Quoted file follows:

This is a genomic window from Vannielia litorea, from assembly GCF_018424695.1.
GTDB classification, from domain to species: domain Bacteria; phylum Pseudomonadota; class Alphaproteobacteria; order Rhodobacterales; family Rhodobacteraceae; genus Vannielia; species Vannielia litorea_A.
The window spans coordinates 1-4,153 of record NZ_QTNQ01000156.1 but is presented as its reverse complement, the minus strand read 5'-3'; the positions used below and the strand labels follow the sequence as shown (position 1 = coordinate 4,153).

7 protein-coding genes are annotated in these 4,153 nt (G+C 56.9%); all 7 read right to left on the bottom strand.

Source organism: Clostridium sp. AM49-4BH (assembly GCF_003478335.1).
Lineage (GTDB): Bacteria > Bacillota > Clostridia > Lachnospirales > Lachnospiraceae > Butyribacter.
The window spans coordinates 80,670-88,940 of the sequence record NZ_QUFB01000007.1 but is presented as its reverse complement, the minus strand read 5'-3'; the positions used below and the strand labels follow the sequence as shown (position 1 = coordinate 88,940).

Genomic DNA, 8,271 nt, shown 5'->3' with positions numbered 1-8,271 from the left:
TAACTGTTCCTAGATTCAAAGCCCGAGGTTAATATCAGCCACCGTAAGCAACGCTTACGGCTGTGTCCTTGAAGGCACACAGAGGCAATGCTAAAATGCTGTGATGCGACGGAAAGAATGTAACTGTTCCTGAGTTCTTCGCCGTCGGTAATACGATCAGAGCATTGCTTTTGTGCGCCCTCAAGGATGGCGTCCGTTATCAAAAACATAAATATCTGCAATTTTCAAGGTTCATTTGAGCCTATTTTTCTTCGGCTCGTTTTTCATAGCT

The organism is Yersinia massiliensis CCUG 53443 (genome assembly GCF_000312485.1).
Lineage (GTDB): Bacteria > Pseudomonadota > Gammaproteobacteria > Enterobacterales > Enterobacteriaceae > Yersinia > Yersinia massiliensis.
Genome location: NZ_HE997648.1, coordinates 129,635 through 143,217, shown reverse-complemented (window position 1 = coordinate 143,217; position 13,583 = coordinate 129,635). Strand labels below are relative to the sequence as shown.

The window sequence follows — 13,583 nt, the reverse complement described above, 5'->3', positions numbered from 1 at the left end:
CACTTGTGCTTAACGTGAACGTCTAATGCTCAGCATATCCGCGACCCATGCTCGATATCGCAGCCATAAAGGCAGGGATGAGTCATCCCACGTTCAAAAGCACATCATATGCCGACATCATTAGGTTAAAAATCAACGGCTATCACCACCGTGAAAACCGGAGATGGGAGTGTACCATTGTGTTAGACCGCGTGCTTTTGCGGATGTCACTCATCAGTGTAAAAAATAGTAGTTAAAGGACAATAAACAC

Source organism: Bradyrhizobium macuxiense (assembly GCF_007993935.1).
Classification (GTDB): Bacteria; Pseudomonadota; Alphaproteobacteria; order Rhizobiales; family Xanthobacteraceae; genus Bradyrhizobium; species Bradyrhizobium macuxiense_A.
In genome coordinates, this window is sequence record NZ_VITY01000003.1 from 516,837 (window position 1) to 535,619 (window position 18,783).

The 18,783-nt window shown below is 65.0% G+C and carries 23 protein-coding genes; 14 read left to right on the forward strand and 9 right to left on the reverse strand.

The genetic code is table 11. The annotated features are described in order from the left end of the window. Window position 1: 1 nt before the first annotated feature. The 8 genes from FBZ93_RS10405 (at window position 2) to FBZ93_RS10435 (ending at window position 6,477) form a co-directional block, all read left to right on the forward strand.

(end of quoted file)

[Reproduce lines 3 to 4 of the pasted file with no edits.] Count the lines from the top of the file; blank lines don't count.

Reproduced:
The window spans coordinates 1-4,153 of record NZ_QTNQ01000156.1 but is presented as its reverse complement, the minus strand read 5'-3'; the positions used below and the strand labels follow the sequence as shown (position 1 = coordinate 4,153).

7 protein-coding genes are annotated in these 4,153 nt (G+C 56.9%); all 7 read right to left on the bottom strand.